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Emerging Technologies White Papers

  • The ROI for RFID in Retail
    Published February 2014
    Recent years have seen a resurgence of interest and substantial growth in the use of radio frequency identification technology in the retail sector, with more than a billion tags used last year. ChainLink Research discusses several use cases driving this surge in RFID adoption. (12 pages)
  • Deploying Intelligent Work-in-Process Through RFID
    Published November 2013
    Entigral's L. Allen Bennett offers tips on how to identify the need for and then position an RFID-based solution for intelligent work-in-process (WIP). Bennett addresses aspects that plant managers should consider when designing, implementing and using RFID solutions: knowing the current process, its timing, its strengths and improvement needs; understanding the physics of RFID, as well as a facility's environmental conditions; and recognizing how to identify, minimize and handle exceptions. (5 pages)
  • Drive Value Across Your Supply Chain With Chip-Based RFID Serialization
    Published November 2013
    As major retailers deploy item-level RFID and require their suppliers to do the same, brand owners must find a low-cost, reliable way to implement serialization. Because this concept is new for most suppliers, it has the potential to disrupt existing packaging and labeling business processes, especially when the supply chain extends across geographical boundaries. Zebra Technologies explains why chip-based RFID serialization offers a simpler, more cost-effective solution for deploying item-level tagging (7 pages)
  • A Simpler Architecture: How to Stop a 2.4 GHz RF Link From Hopping Your MCU and Your Development Process
    Published November 2013
    In consumer and industrial applications, end users appreciate the convenience of cable-free connectivity, and the license-free 2.4 GHz ISM band is often a suitable choice. Protocols of technologies such as Bluetooth or ZigBee are robust enough to overcome the interference that 2.4 GHz transceivers encounter, but these protocols are feature-rich, which means they are applicable to a wide range of applications, but are over-specified for simpler applications. What's more, the microcontroller (MCU), normally intended for other functions, must deal with the heavy overhead of running a large protocol software stack. To address these shortcomings, AMS' Prashant Dekate discusses a transceiver architecture that removes almost all processing overhead from the MCU and allows for an easy and quick implementation of the radio network. (6 pages)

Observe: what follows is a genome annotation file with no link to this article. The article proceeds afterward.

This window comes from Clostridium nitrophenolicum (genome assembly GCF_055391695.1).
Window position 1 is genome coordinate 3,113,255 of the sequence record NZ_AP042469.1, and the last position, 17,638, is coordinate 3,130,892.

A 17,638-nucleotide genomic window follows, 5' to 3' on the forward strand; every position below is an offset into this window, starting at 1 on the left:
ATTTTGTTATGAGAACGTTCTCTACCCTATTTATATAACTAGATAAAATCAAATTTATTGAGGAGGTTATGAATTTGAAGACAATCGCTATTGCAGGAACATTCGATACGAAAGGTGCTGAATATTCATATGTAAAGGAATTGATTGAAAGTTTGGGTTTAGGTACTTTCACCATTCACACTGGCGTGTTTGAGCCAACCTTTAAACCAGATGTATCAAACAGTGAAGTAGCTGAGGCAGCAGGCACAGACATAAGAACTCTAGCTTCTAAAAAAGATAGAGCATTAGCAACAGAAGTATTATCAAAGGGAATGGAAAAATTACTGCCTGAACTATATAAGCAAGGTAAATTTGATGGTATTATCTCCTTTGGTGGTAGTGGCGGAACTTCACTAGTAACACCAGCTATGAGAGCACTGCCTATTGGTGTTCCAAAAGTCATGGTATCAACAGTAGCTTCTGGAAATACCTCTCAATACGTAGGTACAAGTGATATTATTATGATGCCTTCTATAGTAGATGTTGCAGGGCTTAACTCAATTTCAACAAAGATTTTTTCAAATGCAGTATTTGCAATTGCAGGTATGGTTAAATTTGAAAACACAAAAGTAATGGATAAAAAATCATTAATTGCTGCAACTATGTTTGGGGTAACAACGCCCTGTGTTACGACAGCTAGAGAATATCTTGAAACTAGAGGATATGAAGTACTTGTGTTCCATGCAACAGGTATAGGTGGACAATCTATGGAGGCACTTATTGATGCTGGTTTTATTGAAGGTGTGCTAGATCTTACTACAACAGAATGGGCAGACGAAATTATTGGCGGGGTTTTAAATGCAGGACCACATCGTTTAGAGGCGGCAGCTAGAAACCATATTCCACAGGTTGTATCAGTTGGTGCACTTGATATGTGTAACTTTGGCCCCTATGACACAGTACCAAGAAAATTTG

• Project Noah: When It Comes to the Crunch
    Published November 2013
    Fierce competition in the global market, the introduction of products with shorter life cycles and increasingly demanding consumers have forced organizations to focus attention on their supply chains and invest in new technologies to drive value for their business. A multiplicity of supply chain technologies can help achieve this goal, but usage remains low. This latest edition of GS1 Australia's Project Noah series explores why Australian businesses adopt different supply chain technologies, including radio frequency identification. (18 pages)
  • The Promise of RFID
    Published July 2013
    As RFID technology gains traction, the real-time determination of product availability and movement becomes possible, enabling dramatic improvements in operational efficiency, market response times, customer service and satisfaction, and profitability. Hewlett-Packard explains how users can capitalize on RFID's benefits and engage in the collaborative strategic planning necessary to leverage the technology throughout an organization. (4 pages)
  • Spatially Selective Antenna for Very Close-Proximity HF RFID Applications, Part 1
    Published May 2013
    Zebra Technologies' Boris Y. Tsirline provides background about RFID antenna-transponder interactions, and presents an antenna technique designed to achieve greater discrimination when reading multiple transponders. (18 pages)
  • UHF RFID Antennas for Printer-Encoders, Part 1: System Requirements
    Published May 2013
    In this first of a three-part series, Zebra Technologies' Boris Y. Tsirline presents a detailed overview of RFID encoder systems and the antenna solutions required for reliable writing to individual tags. (21 pages)
  • Physical Unclonable Functions: Protecting Next-Generation Smart-Card ICs With SRAM-based PUFs
    Published March 2013
    The use of smart-card ICs has become more widespread, expanding from historical banking and telecommunication applications to electronic passports, electronic IDs, anti-counterfeiting devices, smart-grid applications and more. The security requirements for most of these applications are crucial and evolving, and more sophisticated attacks are being developed daily. NXP Semiconductors summarizes the security challenges of using smart-card ICs, and describes how a technology known as Physical Unclonable Functions (PUF) delivers comprehensive protection in current applications. PUF technology provides a secure method for storing a key and protecting against attacks. (8 pages)
  • Department of Defense and the Impact of the Internet of Things
    Published January 2013
    Dan Kimball, Rich Vossel, Don Ertel and Adebayo Onigbanjo, of the AIM Internet of Things committee, discuss how the DOD has helped to develop the Internet of Things for remote monitoring, accident prevention, maintenance support, facility utilities management and more. (4 pages)
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